suffice; also untested.

--
John Stockton, Surrey, UK. ?@merlyn.demon.co.uk Turnpike v4.00 IE 4
<URL:http://www.jibbering.com/faq/> JL/RC: FAQ of news:comp.lang.javascript
<URL:http://www.merlyn.demon.co.uk/js-index.htm> jscr maths, dates, sources.
<URL:http://www.merlyn.demon.co.uk/> TP/BP/Delphi/jscr/&c, FAQ items, links.
Jul 23 '05 #13

P: n/a
I've been poking around on the web for a couple days, and aside from a few
vauge reports of folks having trouble with firstchild with Mozilla and
Firefox, I haven't really gotten anywhere. Do any of you "heavies" have some
advice? Again, the suggested constructs seem to work as expected in IE, but
not in Mozilla/Firefox. I haven't tried Opera but this is sufficiently a
show-stopper to not proceed further. Am I doomed?

A second question. I went to my bookshelf, which includes both HTML and
Javascript references, and found absolutely nothing on FirstChild and its
various methods and subfields such as NodeValue. Does anyone have any
favorite references? I'm happy to purchase a couple of books that might be
recommended.
Art
Temporary usercode - to be deleted when spam starts. Use MyBrainHurts at this ISP to reach me
Jul 23 '05 #14

P: n/a
Arthur Shapiro wrote:
<snip>
... . Do any of you "heavies"
have some advice? ...

<snip>

If you like: Stop vaguely talking about problems you are having and
instead create and present a functional minimal test-case that
demonstrates it in isolation (along with an exact and specific
description of what it is intended to demonstrate).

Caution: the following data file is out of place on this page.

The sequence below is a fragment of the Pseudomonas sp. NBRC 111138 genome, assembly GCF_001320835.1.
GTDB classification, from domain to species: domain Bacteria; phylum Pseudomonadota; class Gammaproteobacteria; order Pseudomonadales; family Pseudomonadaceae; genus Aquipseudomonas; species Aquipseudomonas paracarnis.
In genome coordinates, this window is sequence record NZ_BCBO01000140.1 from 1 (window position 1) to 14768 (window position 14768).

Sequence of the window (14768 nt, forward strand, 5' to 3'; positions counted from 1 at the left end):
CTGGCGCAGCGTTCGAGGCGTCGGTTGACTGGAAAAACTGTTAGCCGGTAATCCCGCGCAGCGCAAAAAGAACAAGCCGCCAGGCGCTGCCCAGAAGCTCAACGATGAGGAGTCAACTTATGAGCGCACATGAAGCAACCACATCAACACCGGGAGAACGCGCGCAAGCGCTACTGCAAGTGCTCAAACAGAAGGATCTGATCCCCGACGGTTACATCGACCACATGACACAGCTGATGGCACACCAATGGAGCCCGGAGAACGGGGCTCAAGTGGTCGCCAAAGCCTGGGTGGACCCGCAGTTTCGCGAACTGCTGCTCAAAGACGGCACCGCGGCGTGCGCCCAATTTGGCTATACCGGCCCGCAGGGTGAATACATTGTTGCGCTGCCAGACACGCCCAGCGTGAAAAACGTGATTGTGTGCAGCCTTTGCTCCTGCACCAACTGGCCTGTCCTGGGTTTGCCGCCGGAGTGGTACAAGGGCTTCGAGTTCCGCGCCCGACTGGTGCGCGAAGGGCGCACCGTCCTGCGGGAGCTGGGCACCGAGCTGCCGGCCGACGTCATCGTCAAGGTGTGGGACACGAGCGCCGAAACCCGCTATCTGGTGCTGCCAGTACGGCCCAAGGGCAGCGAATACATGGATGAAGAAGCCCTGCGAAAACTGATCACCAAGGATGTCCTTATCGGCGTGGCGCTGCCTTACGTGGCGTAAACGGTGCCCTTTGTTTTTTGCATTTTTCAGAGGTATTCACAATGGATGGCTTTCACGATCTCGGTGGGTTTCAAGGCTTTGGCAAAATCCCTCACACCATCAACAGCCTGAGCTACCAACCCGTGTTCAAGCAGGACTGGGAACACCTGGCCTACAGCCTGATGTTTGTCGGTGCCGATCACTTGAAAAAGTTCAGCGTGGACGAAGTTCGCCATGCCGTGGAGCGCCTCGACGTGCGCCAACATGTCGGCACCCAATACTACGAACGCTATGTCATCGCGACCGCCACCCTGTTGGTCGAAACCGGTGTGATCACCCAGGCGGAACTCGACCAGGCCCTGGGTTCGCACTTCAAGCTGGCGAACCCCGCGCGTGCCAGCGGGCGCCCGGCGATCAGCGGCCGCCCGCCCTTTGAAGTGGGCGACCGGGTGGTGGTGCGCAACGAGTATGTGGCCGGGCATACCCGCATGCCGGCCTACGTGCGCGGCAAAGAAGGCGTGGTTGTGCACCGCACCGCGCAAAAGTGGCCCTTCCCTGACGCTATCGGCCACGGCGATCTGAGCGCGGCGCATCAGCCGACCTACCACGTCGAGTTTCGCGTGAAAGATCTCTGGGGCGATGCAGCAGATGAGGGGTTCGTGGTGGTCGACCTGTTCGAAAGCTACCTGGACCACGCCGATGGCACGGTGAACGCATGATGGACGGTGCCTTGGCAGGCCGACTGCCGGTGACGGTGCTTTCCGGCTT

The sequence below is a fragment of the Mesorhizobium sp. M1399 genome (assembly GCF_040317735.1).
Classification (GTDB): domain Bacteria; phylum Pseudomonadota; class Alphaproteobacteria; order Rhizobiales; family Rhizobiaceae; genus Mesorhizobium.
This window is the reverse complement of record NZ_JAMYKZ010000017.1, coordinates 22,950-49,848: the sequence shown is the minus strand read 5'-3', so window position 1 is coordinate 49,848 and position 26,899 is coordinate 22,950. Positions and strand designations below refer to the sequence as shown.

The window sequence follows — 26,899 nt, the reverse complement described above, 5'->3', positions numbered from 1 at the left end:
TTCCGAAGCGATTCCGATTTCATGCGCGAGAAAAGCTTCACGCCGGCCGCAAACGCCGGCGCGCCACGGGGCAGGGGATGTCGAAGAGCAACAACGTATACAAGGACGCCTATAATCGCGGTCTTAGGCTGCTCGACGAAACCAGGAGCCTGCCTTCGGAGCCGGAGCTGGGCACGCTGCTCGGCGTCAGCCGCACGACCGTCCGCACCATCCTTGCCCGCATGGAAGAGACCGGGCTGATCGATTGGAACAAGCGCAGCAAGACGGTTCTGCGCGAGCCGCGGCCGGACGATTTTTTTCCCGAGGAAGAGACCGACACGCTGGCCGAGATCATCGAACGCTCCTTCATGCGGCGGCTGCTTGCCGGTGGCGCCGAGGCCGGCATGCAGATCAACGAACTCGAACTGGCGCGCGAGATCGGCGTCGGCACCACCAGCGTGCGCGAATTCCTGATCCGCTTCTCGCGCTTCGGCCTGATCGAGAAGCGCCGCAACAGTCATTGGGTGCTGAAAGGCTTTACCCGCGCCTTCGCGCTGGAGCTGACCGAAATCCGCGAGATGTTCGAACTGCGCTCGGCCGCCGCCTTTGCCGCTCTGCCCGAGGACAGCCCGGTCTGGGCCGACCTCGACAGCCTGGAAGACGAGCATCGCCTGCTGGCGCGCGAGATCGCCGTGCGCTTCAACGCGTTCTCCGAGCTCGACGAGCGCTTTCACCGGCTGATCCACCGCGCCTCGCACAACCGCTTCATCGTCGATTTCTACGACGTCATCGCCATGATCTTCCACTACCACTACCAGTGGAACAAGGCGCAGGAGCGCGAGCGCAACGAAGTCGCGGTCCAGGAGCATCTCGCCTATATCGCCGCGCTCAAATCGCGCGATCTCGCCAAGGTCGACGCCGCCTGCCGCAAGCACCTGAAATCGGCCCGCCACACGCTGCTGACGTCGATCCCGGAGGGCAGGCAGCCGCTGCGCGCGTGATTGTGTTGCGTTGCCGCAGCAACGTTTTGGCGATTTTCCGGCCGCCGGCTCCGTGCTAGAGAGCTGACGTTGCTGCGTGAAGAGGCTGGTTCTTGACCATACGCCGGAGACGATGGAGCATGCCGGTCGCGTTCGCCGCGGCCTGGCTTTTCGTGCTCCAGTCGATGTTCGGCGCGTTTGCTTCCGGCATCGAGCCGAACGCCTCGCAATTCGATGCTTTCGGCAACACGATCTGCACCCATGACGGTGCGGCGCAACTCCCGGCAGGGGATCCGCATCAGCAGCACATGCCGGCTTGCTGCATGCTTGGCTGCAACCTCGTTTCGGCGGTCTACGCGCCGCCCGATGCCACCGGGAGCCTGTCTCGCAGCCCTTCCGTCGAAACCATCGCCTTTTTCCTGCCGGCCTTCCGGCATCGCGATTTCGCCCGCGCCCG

Richard.
Jul 23 '05 #15

P: n/a
In article <cr*******************@news.demon.co.uk>, "Richard Cornford" <Ri*****@litotes.demon.co.uk> wrote:
-->: Stop vaguely talking about problems you are having and
instead create and present a functional minimal test-case that
demonstrates it in isolation (along with an exact and specific
description of what it is intended to demonstrate).


OK, fair enough - as it had only been a couple of days I was working under the
assumption that it was a "current" topic.

Take a look at the minimal test case:

http://www.ocrebels.com/javascripttest.htm

This is one row of an html table-based calendar, with javascript courtesy of a
very helpful participant in this forum. The script is intended to change the
bgcolor of cells representing dates prior to today's date.

It does, in Internet Explorer.

It doesn't in Mozilla or Firefox. About the only obvious curiosity is that
the Mozilla javascript console reports "td has no properties" - which is
certainly true.

So the apparent question is: "is there something I need to know about
Javascript as implemented for Mozilla/Firefox, so I can achieve the same
functionality as seems to occur with IE?"


Art
Temporary usercode - to be deleted when spam starts. Use MyBrainHurts at this ISP to reach me
Jul 23 '05 #16

P: n/a
Ivo
"Arthur Shapiro" wrote
I've been poking around on the web for a couple days, and aside from a few
vauge reports of folks having trouble with firstchild with Mozilla and
Firefox, I haven't really gotten anywhere.
Again, the suggested constructs seem to work as expected in IE,
but not in Mozilla/Firefox. I haven't tried Opera.
Changing
document.getElementById('calendar').cells
to
document.getElementById('calendar').getElementsByT agName('td')

has made also Mozilla 1.0 understand the idea. Haven't tried other browsers.